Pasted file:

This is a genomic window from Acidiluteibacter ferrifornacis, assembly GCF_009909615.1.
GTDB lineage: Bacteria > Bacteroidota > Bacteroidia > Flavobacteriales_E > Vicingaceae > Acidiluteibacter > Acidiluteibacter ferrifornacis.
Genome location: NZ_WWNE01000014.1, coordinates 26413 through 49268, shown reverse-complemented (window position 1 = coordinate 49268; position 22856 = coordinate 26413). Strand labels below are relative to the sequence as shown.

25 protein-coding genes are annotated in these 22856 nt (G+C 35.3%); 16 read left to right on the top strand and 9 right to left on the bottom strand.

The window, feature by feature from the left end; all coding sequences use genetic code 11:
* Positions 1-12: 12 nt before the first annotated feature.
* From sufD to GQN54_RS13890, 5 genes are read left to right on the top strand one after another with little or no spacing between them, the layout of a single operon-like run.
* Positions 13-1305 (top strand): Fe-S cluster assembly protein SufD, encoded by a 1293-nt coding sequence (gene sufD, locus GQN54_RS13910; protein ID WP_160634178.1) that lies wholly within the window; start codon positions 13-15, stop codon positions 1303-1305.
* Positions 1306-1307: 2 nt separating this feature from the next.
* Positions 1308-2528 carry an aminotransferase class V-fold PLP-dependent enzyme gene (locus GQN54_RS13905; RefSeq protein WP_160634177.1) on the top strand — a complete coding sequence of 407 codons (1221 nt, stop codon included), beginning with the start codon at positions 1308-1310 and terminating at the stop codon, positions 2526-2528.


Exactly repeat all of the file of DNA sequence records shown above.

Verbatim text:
This is a genomic window from Acidiluteibacter ferrifornacis, assembly GCF_009909615.1.
GTDB lineage: Bacteria > Bacteroidota > Bacteroidia > Flavobacteriales_E > Vicingaceae > Acidiluteibacter > Acidiluteibacter ferrifornacis.
Genome location: NZ_WWNE01000014.1, coordinates 26413 through 49268, shown reverse-complemented (window position 1 = coordinate 49268; position 22856 = coordinate 26413). Strand labels below are relative to the sequence as shown.

25 protein-coding genes are annotated in these 22856 nt (G+C 35.3%); 16 read left to right on the top strand and 9 right to left on the bottom strand.

The window, feature by feature from the left end; all coding sequences use genetic code 11:
* Positions 1-12: 12 nt before the first annotated feature.
* From sufD to GQN54_RS13890, 5 genes are read left to right on the top strand one after another with little or no spacing between them, the layout of a single operon-like run.
* Positions 13-1305 (top strand): Fe-S cluster assembly protein SufD, encoded by a 1293-nt coding sequence (gene sufD, locus GQN54_RS13910; protein ID WP_160634178.1) that lies wholly within the window; start codon positions 13-15, stop codon positions 1303-1305.
* Positions 1306-1307: 2 nt separating this feature from the next.
* Positions 1308-2528 carry an aminotransferase class V-fold PLP-dependent enzyme gene (locus GQN54_RS13905; RefSeq protein WP_160634177.1) on the top strand — a complete coding sequence of 407 codons (1221 nt, stop codon included), beginning with the start codon at positions 1308-1310 and terminating at the stop codon, positions 2526-2528.